The principles include having a strong "sense of self," achieving personal and professional goals, having a "global perspective" and a "moral compass."
Ball noted 87 percent of the 169-member Class of 2013 will attend four-year colleges next year; 96 of the graduates have earned $10,305,392 in scholarships and the senior class has completed 18,240 hours of community service, an average of nearly 108 hours per student.
Each student is required to complete at least 60 hours of community service to graduate.
Ball called it "an example of your appreciation for the common good of your community."
The number of community service hours varied among the graduates; Katlyn Cyphers, of Perryville, completed the most with 432 under her belt.
She received the Service/Outreach Medal during the school's awards ceremony earlier in the week.
Cyphers said after the ceremony she spent the majority of her volunteer hours working with the Freedom Hills Therapeutic Riding Program in Port Deposit, which provides therapeutic horse riding to adults and children with physical and emotional special needs.
"It just makes me feel good, just to help them along and make them feel accomplished," she said of the individuals served by Freedom Hills.
Cyphers plans to attend Johnson & Wales University in the fall.
"It's lovely, it really is," she said of graduating. "It gives me a good feeling, that I know when I set off to my next adventure in college I have the strength of my background at John Carroll just to prop me up and keep me going."
Salutatorian Rebecca Ann Driver talked about a recent trip she, 13 classmates and two teachers recently took to Honduras, where they spent eight days working with youths living in a children's home.
"Honduras is beautiful, and a lot of fun, but I didn't go for a vacation," Driver told the audience. "I went to experience what it's like to have less and to gain a deeper appreciation for what I already have."
The salutatorian said she learned she had taken a number of comforts of life in the United States and her experience at John Carroll, for granted.
"None of the schools we saw in Honduras were like John Carroll," she said. "While this wasn't surprising, it did make me reflect on how good we really have it here."
Driver also talked about the accomplishments of the Class of 2013, plus memories of good times with her classmates.
"Sometimes all you need is someone to remind you that nothing is permanent," she said. "Don't take our memories at John Carroll for granted; don't dismiss our high school years, but take pride in what we have done and laugh at the fun times we had."
Valedictorian Claire Zurkowski spoke about Robert Frost's poem "The Road Not Taken," which she said "offers the best inspiration to embrace change."
Zurkowski said Frost's famed work tells the story of "a speaker standing in the front of two equally indefinite paths covered in leaves. He debates which trail to take, knowing that in the future he will run into more circumstances where he must make a blind decision."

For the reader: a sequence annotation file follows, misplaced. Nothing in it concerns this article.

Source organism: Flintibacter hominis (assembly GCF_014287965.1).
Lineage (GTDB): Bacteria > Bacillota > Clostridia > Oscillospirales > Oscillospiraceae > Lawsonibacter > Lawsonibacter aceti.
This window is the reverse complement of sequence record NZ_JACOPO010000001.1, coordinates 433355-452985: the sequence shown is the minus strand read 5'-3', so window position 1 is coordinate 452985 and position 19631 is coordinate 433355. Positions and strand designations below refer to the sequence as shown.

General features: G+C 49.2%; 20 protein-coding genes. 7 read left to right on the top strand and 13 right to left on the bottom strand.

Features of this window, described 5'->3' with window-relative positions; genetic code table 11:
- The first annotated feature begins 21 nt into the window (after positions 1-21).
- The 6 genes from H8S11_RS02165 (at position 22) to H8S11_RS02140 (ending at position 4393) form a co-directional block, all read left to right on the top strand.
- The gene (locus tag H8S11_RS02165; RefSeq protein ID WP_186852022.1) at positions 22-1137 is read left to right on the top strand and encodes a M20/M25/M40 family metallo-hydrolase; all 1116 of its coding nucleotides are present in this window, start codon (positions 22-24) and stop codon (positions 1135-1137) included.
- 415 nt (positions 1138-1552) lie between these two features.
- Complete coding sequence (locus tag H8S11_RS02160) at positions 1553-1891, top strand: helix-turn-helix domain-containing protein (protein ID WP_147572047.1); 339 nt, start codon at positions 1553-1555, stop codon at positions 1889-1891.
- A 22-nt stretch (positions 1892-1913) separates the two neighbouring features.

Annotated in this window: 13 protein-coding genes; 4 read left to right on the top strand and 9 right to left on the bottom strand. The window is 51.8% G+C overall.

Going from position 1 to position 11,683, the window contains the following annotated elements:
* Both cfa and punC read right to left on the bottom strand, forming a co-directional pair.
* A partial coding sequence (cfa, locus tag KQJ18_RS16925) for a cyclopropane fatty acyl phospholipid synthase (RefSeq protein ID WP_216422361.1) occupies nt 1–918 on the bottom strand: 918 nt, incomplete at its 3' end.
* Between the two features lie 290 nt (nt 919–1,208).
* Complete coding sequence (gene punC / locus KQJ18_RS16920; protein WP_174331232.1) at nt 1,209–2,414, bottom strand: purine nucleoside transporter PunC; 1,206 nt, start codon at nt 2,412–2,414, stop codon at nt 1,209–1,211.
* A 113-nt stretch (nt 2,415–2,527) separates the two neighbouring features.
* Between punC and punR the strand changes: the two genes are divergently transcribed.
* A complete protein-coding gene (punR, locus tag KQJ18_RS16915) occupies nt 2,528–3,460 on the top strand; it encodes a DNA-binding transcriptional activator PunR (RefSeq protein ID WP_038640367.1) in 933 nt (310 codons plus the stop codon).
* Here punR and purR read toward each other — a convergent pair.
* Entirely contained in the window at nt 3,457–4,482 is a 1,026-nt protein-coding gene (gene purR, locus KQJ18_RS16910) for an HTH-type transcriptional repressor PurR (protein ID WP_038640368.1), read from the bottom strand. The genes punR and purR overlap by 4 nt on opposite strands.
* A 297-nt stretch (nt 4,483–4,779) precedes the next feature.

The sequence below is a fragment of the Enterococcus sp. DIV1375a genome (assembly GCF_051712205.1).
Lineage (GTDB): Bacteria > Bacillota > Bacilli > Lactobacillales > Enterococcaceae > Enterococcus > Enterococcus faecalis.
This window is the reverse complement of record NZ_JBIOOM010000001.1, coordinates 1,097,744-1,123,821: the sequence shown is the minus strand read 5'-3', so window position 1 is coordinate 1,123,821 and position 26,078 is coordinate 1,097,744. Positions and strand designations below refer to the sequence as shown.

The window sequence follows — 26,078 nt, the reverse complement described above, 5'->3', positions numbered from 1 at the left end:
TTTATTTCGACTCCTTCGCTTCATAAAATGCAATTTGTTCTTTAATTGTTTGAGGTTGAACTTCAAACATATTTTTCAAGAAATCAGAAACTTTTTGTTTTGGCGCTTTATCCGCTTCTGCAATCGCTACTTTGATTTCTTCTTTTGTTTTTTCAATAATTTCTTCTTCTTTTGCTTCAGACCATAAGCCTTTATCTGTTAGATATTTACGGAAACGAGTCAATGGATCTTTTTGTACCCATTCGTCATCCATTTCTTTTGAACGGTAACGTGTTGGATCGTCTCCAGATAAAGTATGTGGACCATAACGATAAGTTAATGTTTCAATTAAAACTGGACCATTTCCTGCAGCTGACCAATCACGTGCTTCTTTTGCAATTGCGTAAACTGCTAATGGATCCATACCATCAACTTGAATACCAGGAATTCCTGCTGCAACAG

She cited the last stanza of the poem, which states: "I shall be telling this with a sigh/Somewhere ages and ages hence/Two roads diverged in a wood, and I/I took the one less traveled by/And that has made all the difference."
Zurkowski stressed the poem does not indicate whether the speaker made the right choice.
"Frost is not saying that we must take a road less traveled and be just like him," she explained. "Rather, the speaker is saying that in order for us to go and make a difference, we must look back on these choices out of our understanding and see that our gut feeling prompted us for a reason."
Vickie Ensor Bands, a 1975 graduate of John Carroll, was the winner of this year's Reverend Charles K. Riepe Alumni Award, and Saturday's graduation speaker.
Bands is director of community outreach and executive director of the HealthLink Primary Care Clinic for Upper Chesapeake Health.
School President Richard O'Hara said the annual award, named for John Carroll's first president, "recognizes John Carroll graduates who have demonstrated outstanding life achievement and community service."
"Vickie leads a vital effort through which health screenings, educational programs and primary medical care are made available to families and individuals in Harford and Cecil counties, many of whom are underinsured, uninsured, or homeless," O'Hara said of Bands.
Before she launched into her speech, Bands had the graduates pat themselves on the back, then stand and face the audience.
"I want you to turn around and I want you to face those people in those stands," she said. "I want you to look at your parents, your grandparents, your aunt, your friends, whoever made it possible for you to be here and I want to hear the biggest, 'Thank you,' on three."
Bands went on to impart the life lessons she had learned to the graduates, and used a jar and various objects to illustrate how to set priorities and to fill their lives with the truly important things.
"Please remember to give back more than you take from this life, and don't blame your parents for everything that goes wrong in your life!" she exclaimed.
Campus Minister Patti Murphy Dohn invited the graduates to take the gold and onyx rings they received during their junior years and turn them, so the logo, which includes the John Carroll chapel, faces out toward a viewer so the graduates can share their experience.
Prior to graduation, the seniors wear their rings with the chapel logo facing them.
Dohn reminded the graduates that, no matter what happens, "God is good, all the time."